Sunday, November 27, 2011

[November 27th] Julianne Moore & The Succession in Art

The story I’m writing at the moment [titled “Blinding”] incorporates Bulgarian folklore, lore and fables. It’s echoing the path “Fables” and Neil Gaiman’s “American Gods” in terms of transplanting characters from their plane of existence and their endings into our current state of reality. Considering that the inclusion of mythical beasts is a popular practice in the genre of Urban Fantasy as it is, I don’t consider breaking new horizons, other than contributing to the expanding story pull. 

The act of writing “Blinding” has me thinking about succession in art and the establishing of a permanent continuity that feeds the collective memory to newer generation through different retellings. “Fables” reintroduces fairy tales to children, who prefer comic books to regular old books and “American Gods” has peaked my curiosity as to the different deities, other than the Greek or Norse ones. Succession in art is common. 

The 80’s synth beats are reliving their glory days in nouveau electronic, pardon my French and the style of the 1950’s [which has influenced visual arts heavily] sneaks in movies, music and an eternal pin-up movement. Which brings me to Julianne Moore, Harper’s Bazaar and a very couture incorporation of famous paintings. Julianne Moore’s photo session has her adopt poses and style of some of the most breath-taking paintings in the last century, along with new creations. I've expected nothing else from Julianne Moore, who is a style icon in the celebrity circles. This concept photo shoot is quite exciting as it shows these memorable works in a completely new medium, which is far from the remakes that we see.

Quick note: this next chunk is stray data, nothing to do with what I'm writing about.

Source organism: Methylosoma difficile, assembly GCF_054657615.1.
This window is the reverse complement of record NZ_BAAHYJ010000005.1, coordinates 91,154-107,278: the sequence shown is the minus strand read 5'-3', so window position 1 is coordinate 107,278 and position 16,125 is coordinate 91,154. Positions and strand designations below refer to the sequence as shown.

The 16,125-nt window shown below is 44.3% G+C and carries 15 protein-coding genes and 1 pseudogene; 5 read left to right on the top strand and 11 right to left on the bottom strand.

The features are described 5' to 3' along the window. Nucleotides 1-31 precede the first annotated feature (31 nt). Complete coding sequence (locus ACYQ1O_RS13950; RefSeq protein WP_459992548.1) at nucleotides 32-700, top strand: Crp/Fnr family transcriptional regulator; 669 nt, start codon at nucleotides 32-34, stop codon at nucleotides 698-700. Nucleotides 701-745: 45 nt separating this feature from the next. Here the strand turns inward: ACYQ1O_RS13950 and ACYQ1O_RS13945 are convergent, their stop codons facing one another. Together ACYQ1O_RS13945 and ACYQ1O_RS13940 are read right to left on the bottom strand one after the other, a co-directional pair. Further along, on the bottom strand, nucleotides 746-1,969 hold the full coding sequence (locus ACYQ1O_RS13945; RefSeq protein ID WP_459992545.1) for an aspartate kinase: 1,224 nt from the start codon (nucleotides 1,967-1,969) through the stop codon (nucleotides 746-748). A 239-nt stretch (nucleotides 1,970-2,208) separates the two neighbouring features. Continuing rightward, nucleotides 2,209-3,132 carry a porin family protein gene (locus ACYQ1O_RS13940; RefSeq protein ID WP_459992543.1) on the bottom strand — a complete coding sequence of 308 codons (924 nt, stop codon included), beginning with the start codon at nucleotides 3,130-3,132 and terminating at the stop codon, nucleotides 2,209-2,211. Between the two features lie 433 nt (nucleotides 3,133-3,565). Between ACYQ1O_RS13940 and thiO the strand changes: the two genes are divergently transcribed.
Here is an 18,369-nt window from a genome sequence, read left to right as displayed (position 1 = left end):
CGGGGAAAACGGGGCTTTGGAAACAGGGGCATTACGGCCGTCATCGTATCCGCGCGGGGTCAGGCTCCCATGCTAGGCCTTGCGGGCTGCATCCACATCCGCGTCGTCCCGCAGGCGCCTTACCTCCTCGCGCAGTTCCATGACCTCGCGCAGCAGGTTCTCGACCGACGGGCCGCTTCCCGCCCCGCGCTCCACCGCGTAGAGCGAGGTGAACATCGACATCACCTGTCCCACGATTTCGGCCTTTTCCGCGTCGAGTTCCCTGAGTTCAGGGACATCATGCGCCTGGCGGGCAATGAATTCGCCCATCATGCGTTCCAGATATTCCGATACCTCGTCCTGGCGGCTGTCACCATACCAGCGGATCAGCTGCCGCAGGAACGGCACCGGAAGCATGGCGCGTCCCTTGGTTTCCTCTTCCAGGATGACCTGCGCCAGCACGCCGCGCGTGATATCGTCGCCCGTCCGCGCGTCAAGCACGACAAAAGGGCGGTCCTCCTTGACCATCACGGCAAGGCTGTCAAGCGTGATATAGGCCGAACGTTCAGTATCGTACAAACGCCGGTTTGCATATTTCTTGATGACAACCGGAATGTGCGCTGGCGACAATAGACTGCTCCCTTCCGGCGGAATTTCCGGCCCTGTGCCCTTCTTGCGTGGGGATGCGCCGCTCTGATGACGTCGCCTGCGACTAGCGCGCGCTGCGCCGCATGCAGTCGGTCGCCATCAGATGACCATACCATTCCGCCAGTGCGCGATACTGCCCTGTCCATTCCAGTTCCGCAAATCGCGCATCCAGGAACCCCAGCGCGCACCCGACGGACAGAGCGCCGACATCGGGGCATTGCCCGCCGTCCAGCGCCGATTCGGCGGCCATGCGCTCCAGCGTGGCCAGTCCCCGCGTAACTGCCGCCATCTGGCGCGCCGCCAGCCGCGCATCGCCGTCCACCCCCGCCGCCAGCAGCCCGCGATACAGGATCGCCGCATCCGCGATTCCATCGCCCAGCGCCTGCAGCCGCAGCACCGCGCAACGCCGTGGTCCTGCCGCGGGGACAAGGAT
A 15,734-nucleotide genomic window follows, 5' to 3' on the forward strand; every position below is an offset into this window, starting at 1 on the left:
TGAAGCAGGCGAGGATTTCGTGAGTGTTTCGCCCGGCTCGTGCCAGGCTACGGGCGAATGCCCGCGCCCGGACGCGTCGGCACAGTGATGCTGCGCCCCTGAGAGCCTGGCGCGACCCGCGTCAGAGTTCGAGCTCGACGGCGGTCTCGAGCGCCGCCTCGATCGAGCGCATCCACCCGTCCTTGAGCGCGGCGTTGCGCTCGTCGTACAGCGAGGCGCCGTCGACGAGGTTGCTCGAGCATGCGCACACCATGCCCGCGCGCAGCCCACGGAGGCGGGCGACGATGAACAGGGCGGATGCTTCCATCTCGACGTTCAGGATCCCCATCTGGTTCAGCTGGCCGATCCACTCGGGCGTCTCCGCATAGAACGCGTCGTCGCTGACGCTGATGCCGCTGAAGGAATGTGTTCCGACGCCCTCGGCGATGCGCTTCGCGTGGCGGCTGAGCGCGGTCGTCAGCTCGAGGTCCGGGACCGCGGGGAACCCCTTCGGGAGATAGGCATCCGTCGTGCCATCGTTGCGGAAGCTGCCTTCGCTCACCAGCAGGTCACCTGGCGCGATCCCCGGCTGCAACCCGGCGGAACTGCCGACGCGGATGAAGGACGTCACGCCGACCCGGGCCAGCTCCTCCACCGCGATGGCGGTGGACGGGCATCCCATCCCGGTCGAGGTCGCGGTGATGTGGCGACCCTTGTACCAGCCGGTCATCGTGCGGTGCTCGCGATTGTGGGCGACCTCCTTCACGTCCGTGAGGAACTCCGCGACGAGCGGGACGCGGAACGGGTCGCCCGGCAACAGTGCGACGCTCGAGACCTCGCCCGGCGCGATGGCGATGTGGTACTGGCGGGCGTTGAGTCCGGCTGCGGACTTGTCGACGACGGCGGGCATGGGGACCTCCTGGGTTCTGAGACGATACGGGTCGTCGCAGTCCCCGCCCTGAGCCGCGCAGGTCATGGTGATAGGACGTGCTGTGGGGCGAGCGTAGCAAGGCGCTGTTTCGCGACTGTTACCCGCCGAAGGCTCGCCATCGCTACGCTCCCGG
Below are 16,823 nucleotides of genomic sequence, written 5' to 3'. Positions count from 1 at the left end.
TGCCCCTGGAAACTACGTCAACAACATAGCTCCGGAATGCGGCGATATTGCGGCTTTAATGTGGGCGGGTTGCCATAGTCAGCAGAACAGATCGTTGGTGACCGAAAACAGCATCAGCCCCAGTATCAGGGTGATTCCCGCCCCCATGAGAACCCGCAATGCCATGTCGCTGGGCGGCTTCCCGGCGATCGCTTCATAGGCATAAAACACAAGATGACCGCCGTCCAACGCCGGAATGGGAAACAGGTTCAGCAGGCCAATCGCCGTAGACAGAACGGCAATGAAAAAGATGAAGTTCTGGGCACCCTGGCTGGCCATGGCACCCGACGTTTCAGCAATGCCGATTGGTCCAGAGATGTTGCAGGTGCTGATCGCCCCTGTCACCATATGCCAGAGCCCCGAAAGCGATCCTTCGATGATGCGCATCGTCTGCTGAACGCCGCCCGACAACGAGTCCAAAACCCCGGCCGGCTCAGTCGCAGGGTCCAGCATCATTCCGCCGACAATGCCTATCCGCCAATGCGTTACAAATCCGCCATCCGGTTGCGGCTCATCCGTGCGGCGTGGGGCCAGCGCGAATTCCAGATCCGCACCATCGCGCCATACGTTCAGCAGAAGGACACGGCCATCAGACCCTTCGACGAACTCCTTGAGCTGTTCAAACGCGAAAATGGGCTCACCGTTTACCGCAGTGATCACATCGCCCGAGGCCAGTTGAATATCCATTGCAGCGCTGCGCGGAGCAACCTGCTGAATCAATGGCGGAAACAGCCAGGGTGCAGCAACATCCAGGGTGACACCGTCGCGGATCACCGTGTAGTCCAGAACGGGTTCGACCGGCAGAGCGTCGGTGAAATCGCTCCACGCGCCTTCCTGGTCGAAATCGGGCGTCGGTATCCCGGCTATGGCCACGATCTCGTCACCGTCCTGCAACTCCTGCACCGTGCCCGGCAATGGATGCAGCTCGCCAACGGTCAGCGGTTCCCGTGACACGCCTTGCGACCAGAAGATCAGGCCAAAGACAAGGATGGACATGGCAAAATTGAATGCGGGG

“Adele Bloch-Bauer I” – 1907 – Gustav Klimt 

“The Cripple” – 1997 – John Curring 

“Man Crazy Nurse #3” – 2003 – Richard Prince 

“Seated Woman with Bent Knee” – 1917 – Egon Schiel 

“Madame X” – 1884 – John Singer Sargent 

What do you think about succession in art?